May 27, 2008
Institute will teach young women how to lead and network, June 1-6
Whether or not Hillary Clinton clinches the Democratic Party's nomination for president, one thing is for certain: her candidacy has demonstrated that women in America are eager and prepared to lead at the highest levels.
To help prepare women in Iowa for their own leadership roles, the University of Iowa Women's Resource and Action Center will host the Iowa National Education for Women's (N.E.W.) Leadership Institute June 1-6 in Iowa City. The institute's theme: "Thirty women. Five days. One mission: empowering women to lead."
Thirty undergraduates will come together to develop public leadership skills, learn about civic involvement and network with women in public leadership from across Iowa. While registration for the institute is full, two related events are free and open to the public:
--At 7 p.m. Tuesday, June 3, journalist John Bowe will read from his book "Nobodies: Modern American Slave Labor and the Dark Side of the new Global Economy," in the Prairie Lights bookstore at 15 S. Dubuque St. in downtown Iowa City. "Nobodies" exposes the outsourcing, corporate chicanery, immigration fraud and sleights of hand that allow forced labor to continue in the United States.
--At 6 p.m. Thursday, June 5, former Iowa Lt. Gov. Sally Pederson will deliver the institute's keynote address in the Senate Chambers of the Old Capitol Museum at 24 Old Capitol in downtown Iowa City. A reception on the main level of the Old Capitol Museum will precede the keynote address.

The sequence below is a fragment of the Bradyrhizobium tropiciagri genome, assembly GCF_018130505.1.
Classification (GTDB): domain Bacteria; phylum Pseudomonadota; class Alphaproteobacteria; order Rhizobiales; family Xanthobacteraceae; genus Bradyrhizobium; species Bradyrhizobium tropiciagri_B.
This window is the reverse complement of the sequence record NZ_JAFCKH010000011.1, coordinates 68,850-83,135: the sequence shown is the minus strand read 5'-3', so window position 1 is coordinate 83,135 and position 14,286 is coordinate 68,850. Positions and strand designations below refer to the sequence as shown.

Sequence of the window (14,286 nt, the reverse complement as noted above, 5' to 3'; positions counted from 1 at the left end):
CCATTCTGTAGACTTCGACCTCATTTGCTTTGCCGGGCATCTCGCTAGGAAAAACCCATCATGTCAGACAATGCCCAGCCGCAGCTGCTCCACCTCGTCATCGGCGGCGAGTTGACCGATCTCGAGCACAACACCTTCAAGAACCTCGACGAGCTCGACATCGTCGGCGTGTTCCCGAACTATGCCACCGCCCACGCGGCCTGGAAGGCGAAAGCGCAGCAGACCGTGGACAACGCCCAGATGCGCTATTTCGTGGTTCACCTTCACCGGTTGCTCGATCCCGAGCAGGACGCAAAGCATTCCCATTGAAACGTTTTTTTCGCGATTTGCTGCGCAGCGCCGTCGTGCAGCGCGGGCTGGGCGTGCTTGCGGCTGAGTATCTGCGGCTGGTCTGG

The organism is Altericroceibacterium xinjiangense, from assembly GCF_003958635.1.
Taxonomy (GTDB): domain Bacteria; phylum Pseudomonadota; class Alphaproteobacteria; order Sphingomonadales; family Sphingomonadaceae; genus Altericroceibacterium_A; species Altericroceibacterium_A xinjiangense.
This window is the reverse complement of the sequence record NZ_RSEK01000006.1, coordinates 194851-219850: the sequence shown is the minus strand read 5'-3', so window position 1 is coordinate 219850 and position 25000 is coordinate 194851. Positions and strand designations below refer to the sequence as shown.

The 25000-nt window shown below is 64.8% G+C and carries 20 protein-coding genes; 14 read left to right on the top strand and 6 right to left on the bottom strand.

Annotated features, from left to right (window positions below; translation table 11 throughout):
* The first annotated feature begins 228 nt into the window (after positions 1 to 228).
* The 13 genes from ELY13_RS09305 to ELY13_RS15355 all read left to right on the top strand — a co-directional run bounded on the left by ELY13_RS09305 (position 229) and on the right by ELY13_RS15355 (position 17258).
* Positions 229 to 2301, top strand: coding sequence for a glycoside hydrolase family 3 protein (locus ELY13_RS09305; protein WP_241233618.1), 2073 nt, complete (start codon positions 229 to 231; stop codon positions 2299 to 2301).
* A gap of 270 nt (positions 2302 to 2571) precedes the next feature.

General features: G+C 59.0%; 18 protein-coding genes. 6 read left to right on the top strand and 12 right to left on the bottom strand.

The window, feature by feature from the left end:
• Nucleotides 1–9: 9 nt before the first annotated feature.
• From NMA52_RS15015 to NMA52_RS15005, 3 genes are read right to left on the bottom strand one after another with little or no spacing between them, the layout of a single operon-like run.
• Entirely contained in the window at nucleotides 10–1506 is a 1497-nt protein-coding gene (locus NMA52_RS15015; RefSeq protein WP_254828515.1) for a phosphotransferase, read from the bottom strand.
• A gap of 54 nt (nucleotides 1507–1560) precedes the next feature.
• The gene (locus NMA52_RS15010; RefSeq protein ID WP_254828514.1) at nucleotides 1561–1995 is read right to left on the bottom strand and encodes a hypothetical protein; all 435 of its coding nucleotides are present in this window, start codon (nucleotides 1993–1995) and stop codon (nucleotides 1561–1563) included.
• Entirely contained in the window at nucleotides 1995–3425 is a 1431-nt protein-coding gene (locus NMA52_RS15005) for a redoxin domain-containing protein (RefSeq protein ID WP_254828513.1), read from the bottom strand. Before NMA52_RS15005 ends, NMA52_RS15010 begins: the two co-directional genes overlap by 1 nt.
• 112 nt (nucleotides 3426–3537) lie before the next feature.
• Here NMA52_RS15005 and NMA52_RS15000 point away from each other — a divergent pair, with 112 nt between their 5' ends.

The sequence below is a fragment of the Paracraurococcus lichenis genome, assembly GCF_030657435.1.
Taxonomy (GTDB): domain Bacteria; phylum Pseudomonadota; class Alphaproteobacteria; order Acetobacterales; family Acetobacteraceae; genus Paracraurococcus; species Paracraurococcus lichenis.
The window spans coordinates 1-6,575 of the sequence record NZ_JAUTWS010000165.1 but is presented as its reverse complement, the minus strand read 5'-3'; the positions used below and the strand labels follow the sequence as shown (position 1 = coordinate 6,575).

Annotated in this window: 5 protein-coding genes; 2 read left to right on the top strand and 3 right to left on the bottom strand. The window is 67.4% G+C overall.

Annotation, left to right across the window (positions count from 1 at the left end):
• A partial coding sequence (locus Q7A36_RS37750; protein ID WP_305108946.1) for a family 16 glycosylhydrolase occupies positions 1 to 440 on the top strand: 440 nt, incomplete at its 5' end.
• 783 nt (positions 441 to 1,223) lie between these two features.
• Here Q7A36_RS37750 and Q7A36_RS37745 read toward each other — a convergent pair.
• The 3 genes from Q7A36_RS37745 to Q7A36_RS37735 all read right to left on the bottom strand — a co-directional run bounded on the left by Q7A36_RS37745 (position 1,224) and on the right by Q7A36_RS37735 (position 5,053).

Jessica Hook, coordinator of Iowa N.E.W. Leadership, said WRAC is committed to including women from diverse socio-economic, ethnic, racial and educational backgrounds in each Iowa N.E.W. Leadership institute. Participants are selected through a competitive application process. And to ensure financial accessibility, Iowa N.E.W. Leadership provides food, housing and program materials at no cost to participants.
"Participants of Iowa N.E.W. Leadership will gain the skills and confidence they need to be the future leaders of Iowa," said Hook.
Faculty-in-residence for this year's institute include:
--Former state Sen. Maggie Tinsman, who served in the Iowa Senate from 1988 to 2007, including stints as a member of the Human Resources, Judiciary, State Government and Appropriations Committees and as co-chair of the Health and Human Services Appropriations Sub-Committee.
--Dale McCormick, who has spent more than two decades fighting for jobs, economic justice, health care for all, human rights and equality for women, was the first woman in the country to complete a carpentry apprenticeship with the carpenter's union and is author of two books, including "Against the Grain: A Carpentry Manual for Women" and "Housemending: Home Repair For The Rest of Us."
--Stefanie Bowers, the Human Rights Coordinator for the City of Iowa City.
Developed by the Center for American Women and Politics at Rutgers University in 1991 and conducted at 17 universities nationwide, the nonpartisan N.E.W. Leadership program has supported aspiring leaders throughout the country for more than 16 years.
For more information visit http://www.uiowa.edu/~wrac/NEWLeadershipIOWA.htm.
STORY SOURCE: University of Iowa News Services, 300 Plaza Centre One, Suite 371, Iowa City, Iowa 52242-2500